1934 American Tour Of Japan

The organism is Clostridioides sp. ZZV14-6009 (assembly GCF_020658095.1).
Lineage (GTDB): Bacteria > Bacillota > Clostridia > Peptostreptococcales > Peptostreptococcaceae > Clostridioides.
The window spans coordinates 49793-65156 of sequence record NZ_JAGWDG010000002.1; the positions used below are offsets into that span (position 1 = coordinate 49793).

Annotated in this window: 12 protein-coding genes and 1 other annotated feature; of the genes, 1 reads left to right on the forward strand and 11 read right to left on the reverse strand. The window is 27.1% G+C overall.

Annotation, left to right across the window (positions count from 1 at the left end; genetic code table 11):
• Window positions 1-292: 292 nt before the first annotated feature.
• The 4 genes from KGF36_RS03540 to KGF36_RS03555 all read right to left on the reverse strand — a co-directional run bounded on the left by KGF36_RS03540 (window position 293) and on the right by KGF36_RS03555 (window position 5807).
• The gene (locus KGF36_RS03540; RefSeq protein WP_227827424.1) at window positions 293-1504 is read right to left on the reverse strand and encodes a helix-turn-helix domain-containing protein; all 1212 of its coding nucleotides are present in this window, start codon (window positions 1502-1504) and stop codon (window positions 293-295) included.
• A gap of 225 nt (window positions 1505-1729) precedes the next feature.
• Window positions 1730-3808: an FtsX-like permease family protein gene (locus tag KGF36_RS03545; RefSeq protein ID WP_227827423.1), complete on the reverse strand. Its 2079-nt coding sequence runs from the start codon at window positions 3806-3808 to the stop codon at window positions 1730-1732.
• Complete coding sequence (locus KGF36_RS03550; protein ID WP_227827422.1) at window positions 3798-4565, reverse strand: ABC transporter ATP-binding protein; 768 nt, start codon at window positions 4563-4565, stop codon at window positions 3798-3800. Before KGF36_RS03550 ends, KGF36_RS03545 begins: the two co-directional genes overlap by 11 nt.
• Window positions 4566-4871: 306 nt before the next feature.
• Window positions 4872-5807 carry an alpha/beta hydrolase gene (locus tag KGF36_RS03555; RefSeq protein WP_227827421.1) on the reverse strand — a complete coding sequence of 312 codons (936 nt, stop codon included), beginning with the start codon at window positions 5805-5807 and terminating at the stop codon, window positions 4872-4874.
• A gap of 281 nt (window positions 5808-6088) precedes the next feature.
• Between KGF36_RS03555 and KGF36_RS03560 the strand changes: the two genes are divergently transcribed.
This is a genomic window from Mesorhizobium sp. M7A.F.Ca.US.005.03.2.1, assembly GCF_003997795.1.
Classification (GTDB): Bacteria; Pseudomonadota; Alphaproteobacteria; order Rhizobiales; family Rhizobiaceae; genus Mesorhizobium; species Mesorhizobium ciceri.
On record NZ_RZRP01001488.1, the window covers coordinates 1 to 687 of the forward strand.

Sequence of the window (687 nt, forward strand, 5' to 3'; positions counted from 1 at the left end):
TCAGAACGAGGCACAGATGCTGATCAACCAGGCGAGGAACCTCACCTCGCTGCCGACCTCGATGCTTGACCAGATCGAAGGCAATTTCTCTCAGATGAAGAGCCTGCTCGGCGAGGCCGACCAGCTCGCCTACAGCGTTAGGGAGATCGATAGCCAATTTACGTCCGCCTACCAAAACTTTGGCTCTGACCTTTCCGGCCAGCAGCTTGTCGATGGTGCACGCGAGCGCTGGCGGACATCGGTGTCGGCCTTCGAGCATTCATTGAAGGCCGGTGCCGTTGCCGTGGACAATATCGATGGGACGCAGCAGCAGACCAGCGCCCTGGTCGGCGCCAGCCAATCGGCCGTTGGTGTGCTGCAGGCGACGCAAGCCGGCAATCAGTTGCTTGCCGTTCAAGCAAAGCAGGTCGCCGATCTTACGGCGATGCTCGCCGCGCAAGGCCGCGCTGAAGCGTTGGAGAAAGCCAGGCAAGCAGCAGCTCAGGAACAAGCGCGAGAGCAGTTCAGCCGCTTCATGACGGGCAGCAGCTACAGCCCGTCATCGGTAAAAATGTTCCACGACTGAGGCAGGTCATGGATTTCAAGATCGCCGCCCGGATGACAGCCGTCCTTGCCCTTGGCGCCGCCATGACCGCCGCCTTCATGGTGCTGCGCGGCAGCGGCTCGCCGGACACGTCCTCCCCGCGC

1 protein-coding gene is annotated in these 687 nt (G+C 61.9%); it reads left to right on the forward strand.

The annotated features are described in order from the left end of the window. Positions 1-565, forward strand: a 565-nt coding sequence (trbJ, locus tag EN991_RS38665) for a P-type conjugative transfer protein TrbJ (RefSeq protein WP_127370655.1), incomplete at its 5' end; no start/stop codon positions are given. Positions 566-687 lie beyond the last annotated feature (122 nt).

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Special Note . . . . Please contact for price and details for purchase of this Hall of Fame quality item.FOLDING BASEBALL SHAPED MENU, 1934 - Babe Ruth Signed Others Imperial Hotel, 1934. Official Dinner Program Menu. Overall excellent condition, tightly hinged very strong printing and hand-signed ink signatures, some pin holes (none effecting signatures.) Housed in thick plexiglass case with plastic thum screws. Approximately 4 inch diameter when folded closed, nearly 8 inches long when opened. Signed in person all at same function by Babe Ruth, Charles Gehringer, John Quinn, Joe Cascarella, and Frank Hayes. Exceedingly scarce piece of memorabilia from the earliest days of baseball expansion on an International level. Dinner For The American Baseball Party - November 19, 1934. Given By The American Association Of Tokyo Imperial Hotel U.S. Pro Baseball Japan Trip. Authenticity Guaranteed. Seller Obtained Directly From Participant Joe Cascarella. Cream - Colored Heavy Weight Paper Printed in Blue Ink. Approximate 4 inch Diameter When Closed. Signatures in Black Fountain Pen. This autographed Dinner Program was purchased during the winter of 1982 directly from one of the participants of this landmark visit to Japan, Joe Cascarella. During this period I was co-owner of an art and memorabilia gallery in SW Florida. In addition to the purchase, Cascarella spoke to me at length regarding this trip, which as a rookie traveling with Ruth, Gehrig and other all-time greats was enormously thrilling for the then 27 year old pitcher. I asked why these five players had signed the Program-Menu and not the others. While he didn't know the specifics for some, he did say that "Gehrig would not have anything to do with The Babe or anything which he had to do with." He added that this item was one of the only keepsakes he had personally kept from his relatively short time in professional baseball, and the only one linking him with the great Ruth. Due to the source of the item, DNA testing and other processes have not been undertaken to limit handling of this valuable item. However, due to the source of the item, authenticity of the item is guaranteed! Francis Joseph "Lefty" O'Doul was one of baseball's most colorful personalities. A major leaguer for 11 seasons, O'Doul had two distinct careers over a 16-year span from 1919-34, first as a left-handed pitcher and then an all-star outfielder. One of the stars of his hometown San Francisco Seals of the Pacific Coast League in 1918, the 22-year-old O'Doul would make his major league debut as a relief pitcher with the 1919 New York Yankees. Over his next four big league campaigns, O'Doul appeared in 34 games with the Yankees and Red Sox, before arm troubles ended his pitching career. During his playing career, and after it concluded, O'Doul would become one of baseball's greatest ambassadors as he helped popularize the game in Japan. O'Doul participated in several Japan tours with major league all-stars, and became an idol of fans across the country with his vibrant personality and star status. Additionally, O'Doul coached at six universities in 1932. His influence led to the development of professional baseball in Japan. Following that 1934 season, Lefty O'Doul was part of the biggest US baseball delegations to ever travel to Japan. Babe Ruth, Lou Gehrig, and Jimmie Foxx were the headliners but O'Doul was the lead ambassador. His relationship with the country and its people had grown steadily since his initial visit in 1931. Because of the success of the 1934 trip, O'Doul has been frequently credited with playing a major role in the establishment of professional baseball in Japan, including the naming of the Tokyo Giants. He undoubtedly was responsible for promoting the game internationally in a way never before seen. Thus, this 1934 trip may well be said to have inspired the phenomenal growth of baseball on the international level. Morris "Moe" Berg (March 2, 1902 - May 29, 1972) was an American Major League Baseball catcher who also served briefly as a spy for the United States. His is said to be the only baseball card on display at the headquarters of the Central Intelligence Agency. Berg spoke several languages and was sometimes called "the brainiest guy in baseball" by admiring newspaper sportswriters, who featured him in their columns far more than was called for by his sports prowess. His reputation was fueled when he did very well as a guest on the radio quiz show Information, Please! in 1938. Berg answered questions about the derivation of words and names from Greek and Latin, historical events in Europe and the Far East, and ongoing international conferences. Casey Stengel once described Berg as "the strangest man ever to play baseball." Herb Hunter arranged for three players, Berg, Lefty O'Doul, and Ted Lyons, to go to Japan to teach baseball seminars at Japanese universities during the Winter of 1932. On October 22, 1932, the group of three players began their circuit of Meiji, Waseda, Rikkyo, Teidai (Tokyo Imperial), Hosei, and Keio universities, the members of the Tokyo Big Six University League. When the other Americans returned to the United States after their coaching assignments were over, Berg stayed behind to explore Japan. He went on to tour Manchuria, Shanghai, Peking, Indochina, Siam, India, Egypt and Berlin. Despite his desire to go back to Japan, Berg reported to the Senators training camp on February 26, 1933 in Biloxi, Mississippi. He played in 40 games during the season, and only batted .185. The Senators won the pennant, but lost to the Giants in World Series. Cliff Bolton, the Senators starting catcher in 1933 demanded more money in 1934. When the Senators refused to pay him more, he sat out and Berg got the starting job. On April 22, 1934, Berg made an error, his first fielding mistake since 1932 - an American League record of 117 consecutive errorless games. On July 25, the Senators gave Berg his unconditional release. He soon returned to the big leagues, however, after Cleveland Indians catcher Glenn Mayatt broke his ankle on August 1. Indians manager Walter Johnson, who had managed Berg in 1932, offered Berg the reserve catching job. Berg played sporadically until Frankie Pytlak, Cleveland's starting catcher, injured himself, and Berg became the starting catcher. Herb Hunter arranged for a group of All-Stars, including Babe Ruth, Lou Gehrig, Earl Averill, Charlie Gehringer, Jimmie Foxx and Lefty Gomez, to tour Japan playing exhibitions against a Japanese all-star team. Despite the fact that Berg was a mediocre, third-string catcher, he was invited at the last minute to make the trip. Among the items Berg took with him to Japan were a 16-mm Bell and Howell movie camera and a letter from MovietoneNews, a New York City newsreel production company that Berg had contracted to film the sights of his trip. When the team arrived in Japan, he gave a welcome speech in Japanese and also addressed the legislature. On November 29, 1934, while the rest of the team was playing in Omiya, Berg went to Saint Luke's Hospital in Tsukiji, ostensibly to visit the daughter of American ambassador Joseph Grew. Instead, Berg snuck onto the roof of the hospital, one of the tallest buildings in Tokyo, and filmed the city and harbor with his movie camera. He never did see the ambassador's daughter. Back at home, the Indians gave him his unconditional release. Berg continued on to the Philippines, Korea and Moscow. With the attack on Pearl Harbor by the Japanese on December 7, 1941, the United States was thrust into World War II. During the summer of 1942, Berg screened the footage he shot of Tokyo Bay for intelligence officers of the United States military. The film is reputed to have helped Lieutenant Colonel Jimmy Doolittle plan his famous Doolittle Raid. Thus, the 1934 professional baseball trip, from which the item being offered here came, may have in fact played a vital role in the U.S. and allied forces containing Japan after the attack on Pearl Harbor! PERHAPS THE GREATEST BASEBALL COLLECTIBLE RARELY SEEN OFFICIAL MENU OF JAPANESE VISIT SIGNED BY BABE RUTH, GEHRINGER, & OTHERS.